Mr Tabak, a trilingual engineer, is an expert in the flow of people through buildings, including sports venues.
Eindhoven University of Technology confirmed he completed a PhD in "User Simulation of Space Utilisation" three or four years ago.
Neither Mr Tabak nor Miss Morson, an analyst at Dyson, in Malmesbury, Wiltshire, could be reached by telephone.
It is thought the Dutchman had just returned to Britain from a holiday.
He reportedly spent Christmas in Holland with his family.
Acquaintances described him as an intelligent and industrious young man.
Former university colleague Jeroen Harink told the Daily Mirror: "He was generally regarded by everyone as being very smart and very hard-working.
"I think he was a nice guy but he didn't socialise much. You'd never see him out in bars or clubs."
Another former colleague, Louisa Wickham, 27, who worked with Mr Tabak for a year, described him as quiet but a "very cheerful and friendly guy".
She told The Sun: "He was well thought of at Buro Happold. He was always being sent to other offices to help out.
"It was clear from the start he was very clever and very good at his job."
Yesterday's arrest was the second to be made by detectives since Miss Yeates's frozen body was found dumped in a lane on the outskirts of Bristol on Christmas Day.
She disappeared on Friday December 17 after going for Christmas drinks with colleagues at her architectural firm.
Her boyfriend reported her missing after he returned to Bristol on December 19 following a weekend away visiting family in Sheffield.
A huge police operation swung into action after her body was found on the verge in Longwood Lane, Failand, North Somerset.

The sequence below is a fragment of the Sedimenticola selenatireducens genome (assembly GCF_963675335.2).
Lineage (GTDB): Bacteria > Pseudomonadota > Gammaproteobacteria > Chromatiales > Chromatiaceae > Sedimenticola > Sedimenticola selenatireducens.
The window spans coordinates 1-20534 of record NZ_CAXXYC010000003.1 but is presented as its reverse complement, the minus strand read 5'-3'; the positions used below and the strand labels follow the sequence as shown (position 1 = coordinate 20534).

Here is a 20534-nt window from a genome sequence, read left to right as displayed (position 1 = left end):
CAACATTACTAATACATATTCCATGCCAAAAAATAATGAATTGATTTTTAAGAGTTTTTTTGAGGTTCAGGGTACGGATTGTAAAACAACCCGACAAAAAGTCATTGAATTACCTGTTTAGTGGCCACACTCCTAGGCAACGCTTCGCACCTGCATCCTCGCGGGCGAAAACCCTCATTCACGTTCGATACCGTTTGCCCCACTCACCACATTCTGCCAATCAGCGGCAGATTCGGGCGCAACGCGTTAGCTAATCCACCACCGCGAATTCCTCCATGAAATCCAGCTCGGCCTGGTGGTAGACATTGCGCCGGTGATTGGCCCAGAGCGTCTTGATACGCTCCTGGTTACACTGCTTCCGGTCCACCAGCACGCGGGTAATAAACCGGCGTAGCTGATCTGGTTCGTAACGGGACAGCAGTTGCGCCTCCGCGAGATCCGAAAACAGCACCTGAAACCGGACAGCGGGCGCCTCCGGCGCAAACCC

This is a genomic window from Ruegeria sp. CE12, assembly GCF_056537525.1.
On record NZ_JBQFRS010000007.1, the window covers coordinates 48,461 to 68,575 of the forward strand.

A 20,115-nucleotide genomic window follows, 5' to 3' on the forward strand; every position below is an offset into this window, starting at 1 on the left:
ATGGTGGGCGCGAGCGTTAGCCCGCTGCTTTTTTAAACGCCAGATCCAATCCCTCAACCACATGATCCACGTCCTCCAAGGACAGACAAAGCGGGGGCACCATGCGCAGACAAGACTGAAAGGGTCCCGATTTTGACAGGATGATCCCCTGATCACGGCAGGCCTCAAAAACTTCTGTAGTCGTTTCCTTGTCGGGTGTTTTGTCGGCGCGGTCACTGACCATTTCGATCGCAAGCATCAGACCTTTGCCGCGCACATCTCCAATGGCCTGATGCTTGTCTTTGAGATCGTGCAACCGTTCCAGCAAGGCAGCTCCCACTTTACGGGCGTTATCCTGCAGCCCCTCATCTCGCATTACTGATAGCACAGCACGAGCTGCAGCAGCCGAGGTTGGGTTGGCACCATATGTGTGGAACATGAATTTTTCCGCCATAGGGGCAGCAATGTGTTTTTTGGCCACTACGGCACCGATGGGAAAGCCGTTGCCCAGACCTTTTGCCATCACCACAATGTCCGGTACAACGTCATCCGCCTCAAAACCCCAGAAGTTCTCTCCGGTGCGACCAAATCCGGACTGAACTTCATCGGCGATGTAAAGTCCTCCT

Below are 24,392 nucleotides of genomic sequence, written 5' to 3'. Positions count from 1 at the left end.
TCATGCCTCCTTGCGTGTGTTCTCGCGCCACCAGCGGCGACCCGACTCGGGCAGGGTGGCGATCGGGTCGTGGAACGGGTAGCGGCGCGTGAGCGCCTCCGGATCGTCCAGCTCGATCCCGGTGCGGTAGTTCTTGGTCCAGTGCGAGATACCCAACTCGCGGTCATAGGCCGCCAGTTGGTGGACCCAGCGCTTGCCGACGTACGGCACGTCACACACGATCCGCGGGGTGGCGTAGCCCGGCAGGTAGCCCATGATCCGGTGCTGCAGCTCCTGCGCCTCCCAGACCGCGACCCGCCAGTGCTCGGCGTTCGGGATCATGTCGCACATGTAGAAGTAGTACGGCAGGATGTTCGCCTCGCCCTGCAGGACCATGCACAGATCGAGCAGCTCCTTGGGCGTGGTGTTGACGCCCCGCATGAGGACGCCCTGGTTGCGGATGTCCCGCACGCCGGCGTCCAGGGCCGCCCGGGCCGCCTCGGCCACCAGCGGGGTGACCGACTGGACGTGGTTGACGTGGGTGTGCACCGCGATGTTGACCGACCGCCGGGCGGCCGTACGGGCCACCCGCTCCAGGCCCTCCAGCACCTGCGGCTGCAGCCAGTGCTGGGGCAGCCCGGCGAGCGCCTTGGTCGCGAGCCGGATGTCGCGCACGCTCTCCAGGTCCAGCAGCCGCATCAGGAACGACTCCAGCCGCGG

Police have said there was no evidence that she had been sexually assaulted but they have not ruled out a sexual motive.
It is understood they are investigating whether Miss Yeates's body was taken from her home in a large bag or suitcase.
The line of inquiry arose because there were no drag marks on her body or clothing.
It has also been claimed that police found three separate foreign DNA traces on different parts of her body.
Miss Yeates's landlord, Chris Jefferies, 66, was arrested on December 30 and questioned for three days on suspicion of murder before being released on bail.
A police crime scene investigation van arrived at 44 Canynge Road this morning.
A 12ft high green tarpaulin was still covering the back of the two basement flats where Miss Yeates and Mr Tabak lived.
Meanwhile, about a mile away from Canynge Road in Clifton, forensic examination of the flat in number 37 Aberdeen Road in Redland continued today.
At least two crime scene investigators were seen entering the building wearing white forensic suits.
Six uniformed police officers were on the road, guarding the cordon which runs from Cotham Hill Road along to Hampton Hill Road.
The area is close to university buildings and popular with students.
Two police support vans pulled into the cordon and officers carried evidence bags, extendable step ladders and tools into the property.Reuse content